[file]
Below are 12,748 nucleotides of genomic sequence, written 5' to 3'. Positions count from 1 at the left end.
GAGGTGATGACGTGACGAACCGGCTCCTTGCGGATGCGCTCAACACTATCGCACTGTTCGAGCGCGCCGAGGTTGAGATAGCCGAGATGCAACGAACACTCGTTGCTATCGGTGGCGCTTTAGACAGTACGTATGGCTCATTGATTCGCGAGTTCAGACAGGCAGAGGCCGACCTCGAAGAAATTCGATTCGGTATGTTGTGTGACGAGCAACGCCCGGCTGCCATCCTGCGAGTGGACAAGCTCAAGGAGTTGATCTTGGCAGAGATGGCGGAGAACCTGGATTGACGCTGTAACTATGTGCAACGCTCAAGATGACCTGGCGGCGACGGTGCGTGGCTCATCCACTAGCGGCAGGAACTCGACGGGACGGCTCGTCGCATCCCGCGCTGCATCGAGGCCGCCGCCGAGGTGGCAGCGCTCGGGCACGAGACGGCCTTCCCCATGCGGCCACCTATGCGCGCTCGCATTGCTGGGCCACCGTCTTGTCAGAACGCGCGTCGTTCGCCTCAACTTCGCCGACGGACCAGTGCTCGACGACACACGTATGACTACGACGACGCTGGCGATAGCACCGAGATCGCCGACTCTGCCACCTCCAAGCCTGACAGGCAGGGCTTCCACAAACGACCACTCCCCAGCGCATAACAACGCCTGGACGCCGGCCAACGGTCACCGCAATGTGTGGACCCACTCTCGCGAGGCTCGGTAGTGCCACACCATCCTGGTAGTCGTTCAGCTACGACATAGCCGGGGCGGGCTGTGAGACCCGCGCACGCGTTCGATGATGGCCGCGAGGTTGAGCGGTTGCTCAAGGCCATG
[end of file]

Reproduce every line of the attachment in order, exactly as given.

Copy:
Below are 12,748 nucleotides of genomic sequence, written 5' to 3'. Positions count from 1 at the left end.
GAGGTGATGACGTGACGAACCGGCTCCTTGCGGATGCGCTCAACACTATCGCACTGTTCGAGCGCGCCGAGGTTGAGATAGCCGAGATGCAACGAACACTCGTTGCTATCGGTGGCGCTTTAGACAGTACGTATGGCTCATTGATTCGCGAGTTCAGACAGGCAGAGGCCGACCTCGAAGAAATTCGATTCGGTATGTTGTGTGACGAGCAACGCCCGGCTGCCATCCTGCGAGTGGACAAGCTCAAGGAGTTGATCTTGGCAGAGATGGCGGAGAACCTGGATTGACGCTGTAACTATGTGCAACGCTCAAGATGACCTGGCGGCGACGGTGCGTGGCTCATCCACTAGCGGCAGGAACTCGACGGGACGGCTCGTCGCATCCCGCGCTGCATCGAGGCCGCCGCCGAGGTGGCAGCGCTCGGGCACGAGACGGCCTTCCCCATGCGGCCACCTATGCGCGCTCGCATTGCTGGGCCACCGTCTTGTCAGAACGCGCGTCGTTCGCCTCAACTTCGCCGACGGACCAGTGCTCGACGACACACGTATGACTACGACGACGCTGGCGATAGCACCGAGATCGCCGACTCTGCCACCTCCAAGCCTGACAGGCAGGGCTTCCACAAACGACCACTCCCCAGCGCATAACAACGCCTGGACGCCGGCCAACGGTCACCGCAATGTGTGGACCCACTCTCGCGAGGCTCGGTAGTGCCACACCATCCTGGTAGTCGTTCAGCTACGACATAGCCGGGGCGGGCTGTGAGACCCGCGCACGCGTTCGATGATGGCCGCGAGGTTGAGCGGTTGCTCAAGGCCATG